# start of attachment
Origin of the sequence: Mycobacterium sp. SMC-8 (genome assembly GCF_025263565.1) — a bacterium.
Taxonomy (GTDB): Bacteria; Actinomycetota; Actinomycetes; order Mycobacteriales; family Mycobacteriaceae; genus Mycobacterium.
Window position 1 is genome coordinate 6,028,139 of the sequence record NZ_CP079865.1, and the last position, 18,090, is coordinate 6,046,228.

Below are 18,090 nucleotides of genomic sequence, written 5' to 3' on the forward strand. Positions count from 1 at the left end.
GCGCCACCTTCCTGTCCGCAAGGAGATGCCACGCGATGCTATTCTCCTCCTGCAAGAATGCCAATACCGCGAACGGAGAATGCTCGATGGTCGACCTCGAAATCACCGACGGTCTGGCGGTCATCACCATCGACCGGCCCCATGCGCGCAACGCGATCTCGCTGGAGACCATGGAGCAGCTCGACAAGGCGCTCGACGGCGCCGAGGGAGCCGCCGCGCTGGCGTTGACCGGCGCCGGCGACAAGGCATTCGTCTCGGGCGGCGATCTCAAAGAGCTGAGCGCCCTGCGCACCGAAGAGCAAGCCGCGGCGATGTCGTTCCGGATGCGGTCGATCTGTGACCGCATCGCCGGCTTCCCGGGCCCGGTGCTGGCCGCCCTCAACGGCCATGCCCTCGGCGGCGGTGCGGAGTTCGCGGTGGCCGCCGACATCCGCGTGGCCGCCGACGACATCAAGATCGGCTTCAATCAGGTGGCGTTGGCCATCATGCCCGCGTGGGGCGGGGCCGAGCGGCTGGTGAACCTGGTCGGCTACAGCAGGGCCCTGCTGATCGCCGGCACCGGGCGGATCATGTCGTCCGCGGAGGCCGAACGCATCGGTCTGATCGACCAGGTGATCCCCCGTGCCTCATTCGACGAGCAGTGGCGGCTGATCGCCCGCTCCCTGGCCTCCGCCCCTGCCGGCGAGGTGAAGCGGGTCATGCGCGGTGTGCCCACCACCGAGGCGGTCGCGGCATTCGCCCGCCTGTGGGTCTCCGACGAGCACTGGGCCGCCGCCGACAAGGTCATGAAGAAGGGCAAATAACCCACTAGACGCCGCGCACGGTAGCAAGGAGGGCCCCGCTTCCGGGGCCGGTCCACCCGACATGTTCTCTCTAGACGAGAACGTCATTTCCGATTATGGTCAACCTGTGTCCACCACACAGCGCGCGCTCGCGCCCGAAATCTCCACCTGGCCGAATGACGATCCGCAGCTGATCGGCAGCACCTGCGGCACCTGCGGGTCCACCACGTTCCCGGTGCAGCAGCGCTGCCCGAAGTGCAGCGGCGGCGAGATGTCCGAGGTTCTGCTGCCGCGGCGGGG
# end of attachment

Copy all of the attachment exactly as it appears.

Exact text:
Origin of the sequence: Mycobacterium sp. SMC-8 (genome assembly GCF_025263565.1) — a bacterium.
Taxonomy (GTDB): Bacteria; Actinomycetota; Actinomycetes; order Mycobacteriales; family Mycobacteriaceae; genus Mycobacterium.
Window position 1 is genome coordinate 6,028,139 of the sequence record NZ_CP079865.1, and the last position, 18,090, is coordinate 6,046,228.

Below are 18,090 nucleotides of genomic sequence, written 5' to 3' on the forward strand. Positions count from 1 at the left end.
GCGCCACCTTCCTGTCCGCAAGGAGATGCCACGCGATGCTATTCTCCTCCTGCAAGAATGCCAATACCGCGAACGGAGAATGCTCGATGGTCGACCTCGAAATCACCGACGGTCTGGCGGTCATCACCATCGACCGGCCCCATGCGCGCAACGCGATCTCGCTGGAGACCATGGAGCAGCTCGACAAGGCGCTCGACGGCGCCGAGGGAGCCGCCGCGCTGGCGTTGACCGGCGCCGGCGACAAGGCATTCGTCTCGGGCGGCGATCTCAAAGAGCTGAGCGCCCTGCGCACCGAAGAGCAAGCCGCGGCGATGTCGTTCCGGATGCGGTCGATCTGTGACCGCATCGCCGGCTTCCCGGGCCCGGTGCTGGCCGCCCTCAACGGCCATGCCCTCGGCGGCGGTGCGGAGTTCGCGGTGGCCGCCGACATCCGCGTGGCCGCCGACGACATCAAGATCGGCTTCAATCAGGTGGCGTTGGCCATCATGCCCGCGTGGGGCGGGGCCGAGCGGCTGGTGAACCTGGTCGGCTACAGCAGGGCCCTGCTGATCGCCGGCACCGGGCGGATCATGTCGTCCGCGGAGGCCGAACGCATCGGTCTGATCGACCAGGTGATCCCCCGTGCCTCATTCGACGAGCAGTGGCGGCTGATCGCCCGCTCCCTGGCCTCCGCCCCTGCCGGCGAGGTGAAGCGGGTCATGCGCGGTGTGCCCACCACCGAGGCGGTCGCGGCATTCGCCCGCCTGTGGGTCTCCGACGAGCACTGGGCCGCCGCCGACAAGGTCATGAAGAAGGGCAAATAACCCACTAGACGCCGCGCACGGTAGCAAGGAGGGCCCCGCTTCCGGGGCCGGTCCACCCGACATGTTCTCTCTAGACGAGAACGTCATTTCCGATTATGGTCAACCTGTGTCCACCACACAGCGCGCGCTCGCGCCCGAAATCTCCACCTGGCCGAATGACGATCCGCAGCTGATCGGCAGCACCTGCGGCACCTGCGGGTCCACCACGTTCCCGGTGCAGCAGCGCTGCCCGAAGTGCAGCGGCGGCGAGATGTCCGAGGTTCTGCTGCCGCGGCGGGG